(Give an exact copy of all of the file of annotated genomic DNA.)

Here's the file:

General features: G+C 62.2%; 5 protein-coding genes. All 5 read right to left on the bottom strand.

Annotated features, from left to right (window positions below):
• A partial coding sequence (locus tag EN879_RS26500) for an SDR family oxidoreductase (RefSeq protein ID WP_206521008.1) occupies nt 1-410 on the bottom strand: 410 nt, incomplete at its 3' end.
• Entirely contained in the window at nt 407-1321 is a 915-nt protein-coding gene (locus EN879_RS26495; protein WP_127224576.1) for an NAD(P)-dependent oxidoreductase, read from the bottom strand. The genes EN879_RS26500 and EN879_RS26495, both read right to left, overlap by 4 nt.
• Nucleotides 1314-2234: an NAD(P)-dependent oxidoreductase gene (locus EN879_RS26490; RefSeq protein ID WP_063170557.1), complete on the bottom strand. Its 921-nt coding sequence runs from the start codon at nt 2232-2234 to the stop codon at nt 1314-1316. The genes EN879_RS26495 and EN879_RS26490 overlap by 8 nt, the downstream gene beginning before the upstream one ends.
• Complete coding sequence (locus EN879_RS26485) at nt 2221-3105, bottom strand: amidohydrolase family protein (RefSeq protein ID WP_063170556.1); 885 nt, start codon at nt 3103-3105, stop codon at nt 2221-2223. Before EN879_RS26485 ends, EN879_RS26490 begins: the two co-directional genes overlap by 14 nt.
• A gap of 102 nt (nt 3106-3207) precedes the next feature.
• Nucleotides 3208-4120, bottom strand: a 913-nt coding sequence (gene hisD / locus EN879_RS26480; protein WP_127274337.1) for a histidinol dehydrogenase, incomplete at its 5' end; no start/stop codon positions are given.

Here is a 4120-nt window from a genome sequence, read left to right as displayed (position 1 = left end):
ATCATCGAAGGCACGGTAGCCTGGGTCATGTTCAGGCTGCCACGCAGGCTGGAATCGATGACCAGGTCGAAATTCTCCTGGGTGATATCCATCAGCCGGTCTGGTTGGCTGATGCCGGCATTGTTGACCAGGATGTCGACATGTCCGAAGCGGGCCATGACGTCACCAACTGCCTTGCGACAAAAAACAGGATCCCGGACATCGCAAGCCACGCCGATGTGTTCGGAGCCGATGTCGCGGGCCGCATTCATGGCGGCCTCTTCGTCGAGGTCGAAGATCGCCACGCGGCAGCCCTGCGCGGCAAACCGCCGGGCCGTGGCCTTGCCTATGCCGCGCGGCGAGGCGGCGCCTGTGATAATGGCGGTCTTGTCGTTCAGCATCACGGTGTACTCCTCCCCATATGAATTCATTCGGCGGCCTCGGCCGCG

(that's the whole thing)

General features: G+C 62.2%; 5 protein-coding genes. All 5 read right to left on the bottom strand.

Annotated features, from left to right (window positions below):
• A partial coding sequence (locus tag EN879_RS26500) for an SDR family oxidoreductase (RefSeq protein ID WP_206521008.1) occupies nt 1-410 on the bottom strand: 410 nt, incomplete at its 3' end.
• Entirely contained in the window at nt 407-1321 is a 915-nt protein-coding gene (locus EN879_RS26495; protein WP_127224576.1) for an NAD(P)-dependent oxidoreductase, read from the bottom strand. The genes EN879_RS26500 and EN879_RS26495, both read right to left, overlap by 4 nt.
• Nucleotides 1314-2234: an NAD(P)-dependent oxidoreductase gene (locus EN879_RS26490; RefSeq protein ID WP_063170557.1), complete on the bottom strand. Its 921-nt coding sequence runs from the start codon at nt 2232-2234 to the stop codon at nt 1314-1316. The genes EN879_RS26495 and EN879_RS26490 overlap by 8 nt, the downstream gene beginning before the upstream one ends.
• Complete coding sequence (locus EN879_RS26485) at nt 2221-3105, bottom strand: amidohydrolase family protein (RefSeq protein ID WP_063170556.1); 885 nt, start codon at nt 3103-3105, stop codon at nt 2221-2223. Before EN879_RS26485 ends, EN879_RS26490 begins: the two co-directional genes overlap by 14 nt.
• A gap of 102 nt (nt 3106-3207) precedes the next feature.
• Nucleotides 3208-4120, bottom strand: a 913-nt coding sequence (gene hisD / locus EN879_RS26480; protein WP_127274337.1) for a histidinol dehydrogenase, incomplete at its 5' end; no start/stop codon positions are given.

Here is a 4120-nt window from a genome sequence, read left to right as displayed (position 1 = left end):
ATCATCGAAGGCACGGTAGCCTGGGTCATGTTCAGGCTGCCACGCAGGCTGGAATCGATGACCAGGTCGAAATTCTCCTGGGTGATATCCATCAGCCGGTCTGGTTGGCTGATGCCGGCATTGTTGACCAGGATGTCGACATGTCCGAAGCGGGCCATGACGTCACCAACTGCCTTGCGACAAAAAACAGGATCCCGGACATCGCAAGCCACGCCGATGTGTTCGGAGCCGATGTCGCGGGCCGCATTCATGGCGGCCTCTTCGTCGAGGTCGAAGATCGCCACGCGGCAGCCCTGCGCGGCAAACCGCCGGGCCGTGGCCTTGCCTATGCCGCGCGGCGAGGCGGCGCCTGTGATAATGGCGGTCTTGTCGTTCAGCATCACGGTGTACTCCTCCCCATATGAATTCATTCGGCGGCCTCGGCCGCG